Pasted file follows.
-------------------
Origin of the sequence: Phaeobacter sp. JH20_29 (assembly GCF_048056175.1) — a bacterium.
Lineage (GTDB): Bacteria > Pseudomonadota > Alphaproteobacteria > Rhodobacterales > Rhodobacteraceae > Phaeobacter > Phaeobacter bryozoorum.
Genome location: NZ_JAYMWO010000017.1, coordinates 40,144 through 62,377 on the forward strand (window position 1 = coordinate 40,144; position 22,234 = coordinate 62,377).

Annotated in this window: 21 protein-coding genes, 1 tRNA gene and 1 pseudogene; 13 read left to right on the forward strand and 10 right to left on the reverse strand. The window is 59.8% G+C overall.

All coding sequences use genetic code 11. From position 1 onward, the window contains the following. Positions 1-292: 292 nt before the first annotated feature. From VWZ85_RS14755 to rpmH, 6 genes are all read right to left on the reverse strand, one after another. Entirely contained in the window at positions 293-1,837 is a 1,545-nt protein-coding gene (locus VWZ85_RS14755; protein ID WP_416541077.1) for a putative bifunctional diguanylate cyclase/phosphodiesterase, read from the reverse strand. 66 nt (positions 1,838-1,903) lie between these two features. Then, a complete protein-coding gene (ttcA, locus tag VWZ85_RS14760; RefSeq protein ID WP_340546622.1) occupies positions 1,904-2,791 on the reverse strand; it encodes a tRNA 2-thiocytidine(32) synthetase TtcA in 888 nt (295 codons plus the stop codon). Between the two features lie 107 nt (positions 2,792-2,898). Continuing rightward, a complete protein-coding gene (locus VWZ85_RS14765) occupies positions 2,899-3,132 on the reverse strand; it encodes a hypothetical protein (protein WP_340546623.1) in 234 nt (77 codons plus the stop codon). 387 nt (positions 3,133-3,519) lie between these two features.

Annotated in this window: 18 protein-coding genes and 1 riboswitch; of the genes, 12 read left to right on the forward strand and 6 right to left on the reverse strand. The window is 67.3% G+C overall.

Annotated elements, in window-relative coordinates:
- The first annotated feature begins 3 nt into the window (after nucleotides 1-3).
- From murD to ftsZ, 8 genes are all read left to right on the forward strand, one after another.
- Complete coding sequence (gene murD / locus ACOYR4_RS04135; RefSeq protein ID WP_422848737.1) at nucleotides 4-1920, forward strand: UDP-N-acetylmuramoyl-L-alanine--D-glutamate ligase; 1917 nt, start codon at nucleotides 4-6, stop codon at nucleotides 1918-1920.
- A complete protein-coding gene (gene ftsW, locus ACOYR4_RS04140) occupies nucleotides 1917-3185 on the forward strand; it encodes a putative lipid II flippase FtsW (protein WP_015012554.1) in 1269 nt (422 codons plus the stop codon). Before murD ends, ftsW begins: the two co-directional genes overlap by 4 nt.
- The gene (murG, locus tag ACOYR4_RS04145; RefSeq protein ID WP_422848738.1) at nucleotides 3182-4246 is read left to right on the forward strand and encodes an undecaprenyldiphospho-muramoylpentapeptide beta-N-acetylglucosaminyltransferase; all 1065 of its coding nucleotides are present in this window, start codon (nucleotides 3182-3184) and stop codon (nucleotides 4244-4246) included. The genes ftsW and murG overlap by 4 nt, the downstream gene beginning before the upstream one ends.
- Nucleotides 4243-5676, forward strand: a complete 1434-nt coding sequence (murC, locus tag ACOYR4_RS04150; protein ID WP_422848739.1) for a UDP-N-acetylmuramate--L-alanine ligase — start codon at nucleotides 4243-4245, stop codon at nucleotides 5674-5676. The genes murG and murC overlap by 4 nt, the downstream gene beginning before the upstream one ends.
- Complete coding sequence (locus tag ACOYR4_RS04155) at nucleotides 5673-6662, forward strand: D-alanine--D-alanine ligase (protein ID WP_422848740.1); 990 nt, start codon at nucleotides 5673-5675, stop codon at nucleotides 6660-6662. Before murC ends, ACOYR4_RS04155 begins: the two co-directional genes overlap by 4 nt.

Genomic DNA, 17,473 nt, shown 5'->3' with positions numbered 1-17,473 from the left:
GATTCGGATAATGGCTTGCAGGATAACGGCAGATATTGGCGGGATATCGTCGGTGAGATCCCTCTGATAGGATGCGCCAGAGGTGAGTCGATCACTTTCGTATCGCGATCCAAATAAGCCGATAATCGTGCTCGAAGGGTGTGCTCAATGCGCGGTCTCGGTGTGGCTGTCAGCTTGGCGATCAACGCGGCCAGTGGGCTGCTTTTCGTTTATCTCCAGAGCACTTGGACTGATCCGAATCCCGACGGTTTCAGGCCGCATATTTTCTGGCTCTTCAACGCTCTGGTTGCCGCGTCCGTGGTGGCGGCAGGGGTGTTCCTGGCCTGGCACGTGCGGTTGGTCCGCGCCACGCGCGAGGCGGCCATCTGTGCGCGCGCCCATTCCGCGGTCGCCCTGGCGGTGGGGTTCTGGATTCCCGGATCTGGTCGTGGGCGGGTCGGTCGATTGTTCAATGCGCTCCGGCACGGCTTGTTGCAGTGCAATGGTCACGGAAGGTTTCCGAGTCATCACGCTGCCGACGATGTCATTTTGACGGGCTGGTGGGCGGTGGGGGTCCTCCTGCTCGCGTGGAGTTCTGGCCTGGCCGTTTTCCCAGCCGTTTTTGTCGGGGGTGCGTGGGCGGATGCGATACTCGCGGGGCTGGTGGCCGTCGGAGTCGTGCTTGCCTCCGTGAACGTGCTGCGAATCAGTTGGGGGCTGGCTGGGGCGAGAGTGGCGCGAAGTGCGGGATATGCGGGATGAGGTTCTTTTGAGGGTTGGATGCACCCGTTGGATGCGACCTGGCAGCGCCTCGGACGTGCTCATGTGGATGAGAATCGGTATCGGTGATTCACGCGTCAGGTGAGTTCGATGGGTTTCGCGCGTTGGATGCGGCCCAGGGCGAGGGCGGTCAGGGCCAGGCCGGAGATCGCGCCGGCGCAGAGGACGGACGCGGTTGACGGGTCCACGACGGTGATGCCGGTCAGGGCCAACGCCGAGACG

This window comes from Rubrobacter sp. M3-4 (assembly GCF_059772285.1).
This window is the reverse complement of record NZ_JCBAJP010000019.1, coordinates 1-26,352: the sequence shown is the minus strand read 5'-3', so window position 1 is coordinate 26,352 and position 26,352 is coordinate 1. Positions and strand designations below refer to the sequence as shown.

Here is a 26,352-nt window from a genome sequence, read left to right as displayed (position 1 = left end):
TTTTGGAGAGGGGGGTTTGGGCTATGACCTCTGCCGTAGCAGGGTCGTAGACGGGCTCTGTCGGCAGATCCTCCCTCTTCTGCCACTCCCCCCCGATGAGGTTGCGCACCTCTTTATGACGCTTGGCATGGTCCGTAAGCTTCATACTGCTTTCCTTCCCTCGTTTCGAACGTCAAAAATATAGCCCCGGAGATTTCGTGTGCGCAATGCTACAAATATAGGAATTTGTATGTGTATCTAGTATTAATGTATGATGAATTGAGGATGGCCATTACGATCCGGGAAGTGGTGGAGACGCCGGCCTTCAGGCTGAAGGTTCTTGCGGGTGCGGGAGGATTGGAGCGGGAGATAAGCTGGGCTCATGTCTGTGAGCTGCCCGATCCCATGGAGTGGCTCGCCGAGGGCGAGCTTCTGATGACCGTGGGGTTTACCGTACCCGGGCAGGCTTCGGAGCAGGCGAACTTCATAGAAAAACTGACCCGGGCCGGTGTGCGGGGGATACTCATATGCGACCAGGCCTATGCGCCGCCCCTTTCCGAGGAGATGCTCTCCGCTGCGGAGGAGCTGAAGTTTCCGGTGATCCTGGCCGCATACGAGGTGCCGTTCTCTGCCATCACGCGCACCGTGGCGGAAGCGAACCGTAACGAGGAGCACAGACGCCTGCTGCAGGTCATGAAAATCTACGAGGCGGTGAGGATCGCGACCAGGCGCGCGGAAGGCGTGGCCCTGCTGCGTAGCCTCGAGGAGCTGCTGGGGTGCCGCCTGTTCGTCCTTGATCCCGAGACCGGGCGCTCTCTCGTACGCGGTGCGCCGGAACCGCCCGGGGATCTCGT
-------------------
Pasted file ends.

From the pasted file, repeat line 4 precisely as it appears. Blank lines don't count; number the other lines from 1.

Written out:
Annotated in this window: 21 protein-coding genes, 1 tRNA gene and 1 pseudogene; 13 read left to right on the forward strand and 10 right to left on the reverse strand. The window is 59.8% G+C overall.